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Thursday, February 7, 2008

A Piece of the Puzzle

Sometimes life forces you to accept hard things and make difficult decisions. I have been batting around the words "mental illness" since 2004 when Anna was admitted to the psychiatric hospital. I thought I understood what it meant and I accepted the fact that my granddaughter, Acadia, was bipolar. I agonized with my cousin as she went through months and months of darkness and depression. I watched my own son suffer from anxiety and have to be put on medication. But this week has taken me to a new level.

Acadia (9) took a turn for the worse this week. Her mom has written about the turmoil they have been living through on her blog. I am realizing that accepting that Acadia is bipolar means recognizing when she needs hospitalization. We don't hesitate to hospitalize a child who is in a diabetic coma, or has leukemia and needs treatment, or has epilepsy and needs testing. Why do we treat a mentally ill child any differently? Why do we think her mother can take care of all her needs when she feels like killing herself and thinks there are bombs in her house? Why do we think this is the worst thing that could happen to a child?

I think I know why. It is because we don't understand it. If a child has a known disease a doctor can treat her with all available drugs and treatments. But how do we diagnose a disease that affects a child's thoughts, moods, emotions, and self-control? How do we get this child to tell us what is going on in her mind when she is no longer sure what is real and what isn't. And then how do we treat it?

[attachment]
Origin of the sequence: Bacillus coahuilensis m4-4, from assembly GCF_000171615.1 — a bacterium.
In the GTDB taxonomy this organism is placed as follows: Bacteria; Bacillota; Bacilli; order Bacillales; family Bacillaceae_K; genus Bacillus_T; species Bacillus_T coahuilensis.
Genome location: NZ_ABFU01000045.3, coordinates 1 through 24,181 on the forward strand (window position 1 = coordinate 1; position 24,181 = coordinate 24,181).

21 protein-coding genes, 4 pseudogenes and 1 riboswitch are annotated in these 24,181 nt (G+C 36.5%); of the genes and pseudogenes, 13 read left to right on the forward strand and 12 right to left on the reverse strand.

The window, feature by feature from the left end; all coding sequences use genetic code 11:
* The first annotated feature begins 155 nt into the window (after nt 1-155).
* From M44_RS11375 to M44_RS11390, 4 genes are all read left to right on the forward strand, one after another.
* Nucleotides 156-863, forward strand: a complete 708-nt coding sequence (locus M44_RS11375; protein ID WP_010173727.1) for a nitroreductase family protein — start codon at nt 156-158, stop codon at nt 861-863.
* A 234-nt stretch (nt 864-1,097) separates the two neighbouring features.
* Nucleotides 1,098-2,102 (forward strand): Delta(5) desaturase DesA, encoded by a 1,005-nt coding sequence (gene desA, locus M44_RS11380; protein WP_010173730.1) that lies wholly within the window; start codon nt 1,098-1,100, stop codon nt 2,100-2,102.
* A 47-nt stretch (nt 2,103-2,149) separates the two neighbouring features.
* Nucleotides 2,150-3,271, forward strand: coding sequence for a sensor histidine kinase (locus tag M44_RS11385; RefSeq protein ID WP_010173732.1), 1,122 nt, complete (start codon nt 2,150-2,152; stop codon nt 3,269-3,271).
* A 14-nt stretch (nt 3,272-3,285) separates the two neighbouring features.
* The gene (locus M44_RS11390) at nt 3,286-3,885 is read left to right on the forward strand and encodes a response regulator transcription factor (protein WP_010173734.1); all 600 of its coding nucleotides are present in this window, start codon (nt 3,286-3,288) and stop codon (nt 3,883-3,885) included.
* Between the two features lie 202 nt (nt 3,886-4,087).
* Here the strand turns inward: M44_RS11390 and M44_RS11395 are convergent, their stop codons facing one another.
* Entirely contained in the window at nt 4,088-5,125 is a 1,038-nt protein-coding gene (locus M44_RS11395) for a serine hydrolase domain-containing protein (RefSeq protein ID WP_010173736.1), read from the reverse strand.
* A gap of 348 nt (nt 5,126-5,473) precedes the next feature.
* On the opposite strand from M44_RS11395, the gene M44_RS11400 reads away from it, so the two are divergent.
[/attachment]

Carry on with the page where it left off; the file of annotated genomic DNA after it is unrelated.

Well, bipolar in children is now a known disease. There are drugs and treatments. There are times when these drugs and treatments must be administered in a hospital. Will it be a perfect solution? No. Does every child with leukemia go into remission? No. Do treatments help 100% all the time? Of course not. Will we stop treating children with these childhood diseases? Absolutely not!

I am beginning to understand the child with mental illness, but only just beginning. I am willing to do whatever it takes to help Acadia. I am willing to see her admitted to the pysch hospital. I am not ashamed of it or of her. I don't see it as a failure on her parents part. I don't view it as our last resort. I see it as the next piece of the puzzle. I accept it as good, safe treatment for Acadia. I believe that God, in his grace, is allowing this for a season. I believe He will take care of her there. I believe good things will come of all this. Do I understand it? No. Do I cry? Yes-when I see the heartache in my daughter's face because she can't answer her baby's questions. Tears come when I pray and the heartache seems overwhelming and the puzzle is still there.